Why use a Slackware 3.1 system in 2000?

We have established that the programmer wrote the tool in 2000 (possibly early 2001), and used a Slackware 3.1 system for development. Slackware 3.1 was released in 1996. Why use a four year old distribution? Schools are places lagging behind in technology, due to being typically under funded. Many linux user groups lack the funds for later hardware, and can typically have old software running on old hardware. If you had a 486sx25 with no cdrom drive running Slackware 3.1, would you be in a hurry to install a later version one floppy at a time?

While we have no definite answers to this question, we do have possibilities. The programmer possibly lacks the funds for up to date hardware and/or software. Perhaps the programmer doesn't own their own computer, but uses one at a local linux user group. Perhaps the programmer is still in school?

Why write the program anyway?

In early 2000, distributed denial of service tools such as trinoo and the tribe flood network were being vehemently covered by the media. It appears that these were inspirations for the construction of this tool, considering the similarities (agent / handler model, handler has range of possible DOS attacks, handler has on demand backdoor). Was this tool written to be widely used, or was it written to impress peers? Given that this tool hasn't be reported before (that could be found), we can assume that it was written for prestige, or was a serious attempt that was abandoned early in its development. Although the tools has few feature and several bugs, it feels complete, due to the lack of "scaffolding" for further building. So the conclusion is that this tool was inspired by the success of tools like trinoo and TFN, written to impress peers, and then abandoned.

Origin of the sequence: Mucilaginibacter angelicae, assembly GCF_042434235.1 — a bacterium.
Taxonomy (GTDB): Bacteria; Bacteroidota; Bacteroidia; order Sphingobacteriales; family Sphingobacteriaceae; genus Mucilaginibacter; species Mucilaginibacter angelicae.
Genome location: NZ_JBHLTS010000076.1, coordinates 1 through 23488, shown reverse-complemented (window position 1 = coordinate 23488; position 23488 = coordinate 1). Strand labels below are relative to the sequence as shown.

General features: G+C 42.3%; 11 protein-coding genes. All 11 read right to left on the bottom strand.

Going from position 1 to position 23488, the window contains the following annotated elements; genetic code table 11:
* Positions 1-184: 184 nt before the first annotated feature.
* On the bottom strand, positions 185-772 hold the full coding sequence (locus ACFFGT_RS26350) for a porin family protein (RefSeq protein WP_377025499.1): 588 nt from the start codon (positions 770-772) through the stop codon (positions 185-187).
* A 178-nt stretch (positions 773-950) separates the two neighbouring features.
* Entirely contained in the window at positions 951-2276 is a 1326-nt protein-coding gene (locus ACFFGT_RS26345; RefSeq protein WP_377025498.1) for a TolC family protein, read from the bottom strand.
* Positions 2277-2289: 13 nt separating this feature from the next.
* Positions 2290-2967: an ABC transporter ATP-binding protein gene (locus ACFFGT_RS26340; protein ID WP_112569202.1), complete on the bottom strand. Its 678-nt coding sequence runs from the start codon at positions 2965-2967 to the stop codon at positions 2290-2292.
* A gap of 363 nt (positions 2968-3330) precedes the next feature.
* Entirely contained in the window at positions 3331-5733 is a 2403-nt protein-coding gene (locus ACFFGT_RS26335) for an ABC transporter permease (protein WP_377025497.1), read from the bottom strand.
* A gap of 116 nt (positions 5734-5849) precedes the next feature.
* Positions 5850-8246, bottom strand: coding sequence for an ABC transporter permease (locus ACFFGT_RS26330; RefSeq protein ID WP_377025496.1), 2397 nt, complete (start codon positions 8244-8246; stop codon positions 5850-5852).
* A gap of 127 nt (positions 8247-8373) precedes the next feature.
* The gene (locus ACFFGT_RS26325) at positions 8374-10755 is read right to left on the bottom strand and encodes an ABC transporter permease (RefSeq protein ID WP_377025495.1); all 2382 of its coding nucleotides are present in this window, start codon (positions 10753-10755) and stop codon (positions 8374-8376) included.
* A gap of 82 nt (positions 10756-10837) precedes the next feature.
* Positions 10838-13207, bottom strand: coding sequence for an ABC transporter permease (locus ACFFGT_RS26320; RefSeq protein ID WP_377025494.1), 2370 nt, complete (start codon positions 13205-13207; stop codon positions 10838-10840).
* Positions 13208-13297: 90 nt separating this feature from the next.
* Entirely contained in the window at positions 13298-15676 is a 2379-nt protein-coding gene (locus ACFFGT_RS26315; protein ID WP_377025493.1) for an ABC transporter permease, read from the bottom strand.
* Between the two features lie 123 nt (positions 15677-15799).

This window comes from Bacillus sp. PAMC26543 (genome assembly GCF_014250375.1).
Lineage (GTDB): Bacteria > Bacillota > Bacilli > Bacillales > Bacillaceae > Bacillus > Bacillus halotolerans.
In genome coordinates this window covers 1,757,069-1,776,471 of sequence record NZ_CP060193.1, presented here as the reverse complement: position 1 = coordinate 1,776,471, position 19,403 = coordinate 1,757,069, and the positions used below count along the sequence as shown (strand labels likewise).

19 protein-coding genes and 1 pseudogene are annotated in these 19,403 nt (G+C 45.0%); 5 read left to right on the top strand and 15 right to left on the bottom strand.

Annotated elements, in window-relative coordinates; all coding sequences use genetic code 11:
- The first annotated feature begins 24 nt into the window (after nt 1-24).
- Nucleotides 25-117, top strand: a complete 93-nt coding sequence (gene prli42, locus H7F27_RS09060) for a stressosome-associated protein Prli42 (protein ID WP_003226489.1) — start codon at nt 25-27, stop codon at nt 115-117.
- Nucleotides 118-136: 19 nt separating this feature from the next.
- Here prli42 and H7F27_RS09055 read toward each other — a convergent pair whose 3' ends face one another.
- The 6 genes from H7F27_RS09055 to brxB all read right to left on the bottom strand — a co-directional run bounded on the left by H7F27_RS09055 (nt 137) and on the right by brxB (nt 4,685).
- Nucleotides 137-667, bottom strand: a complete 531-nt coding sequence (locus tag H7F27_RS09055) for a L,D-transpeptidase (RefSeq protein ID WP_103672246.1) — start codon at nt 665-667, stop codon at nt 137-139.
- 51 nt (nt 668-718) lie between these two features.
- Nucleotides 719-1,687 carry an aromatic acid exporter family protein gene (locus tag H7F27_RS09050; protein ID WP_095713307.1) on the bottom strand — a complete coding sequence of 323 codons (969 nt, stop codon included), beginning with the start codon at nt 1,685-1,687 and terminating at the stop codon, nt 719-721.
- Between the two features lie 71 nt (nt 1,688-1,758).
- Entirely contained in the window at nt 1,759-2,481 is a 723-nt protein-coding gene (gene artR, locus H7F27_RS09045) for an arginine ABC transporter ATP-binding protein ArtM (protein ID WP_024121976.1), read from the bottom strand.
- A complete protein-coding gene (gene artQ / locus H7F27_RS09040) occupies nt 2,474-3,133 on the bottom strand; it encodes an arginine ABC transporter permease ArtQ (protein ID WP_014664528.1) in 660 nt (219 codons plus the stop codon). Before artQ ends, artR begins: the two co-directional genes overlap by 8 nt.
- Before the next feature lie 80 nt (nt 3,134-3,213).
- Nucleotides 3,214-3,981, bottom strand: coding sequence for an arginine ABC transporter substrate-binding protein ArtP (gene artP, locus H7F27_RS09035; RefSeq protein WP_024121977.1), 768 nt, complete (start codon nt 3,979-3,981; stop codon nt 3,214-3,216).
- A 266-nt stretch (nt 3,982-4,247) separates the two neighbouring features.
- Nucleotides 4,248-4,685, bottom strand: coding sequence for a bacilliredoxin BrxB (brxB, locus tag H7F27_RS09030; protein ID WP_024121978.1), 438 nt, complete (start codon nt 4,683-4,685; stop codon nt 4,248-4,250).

What is the programmer's skill level

The skill level of the programmer is that of a novice programmer. Much code has been cut and pasted from other projects. This is evidenced by the inconsistent calls to rand() and random(), and a general mismatch of coding style, an example of which is shown below: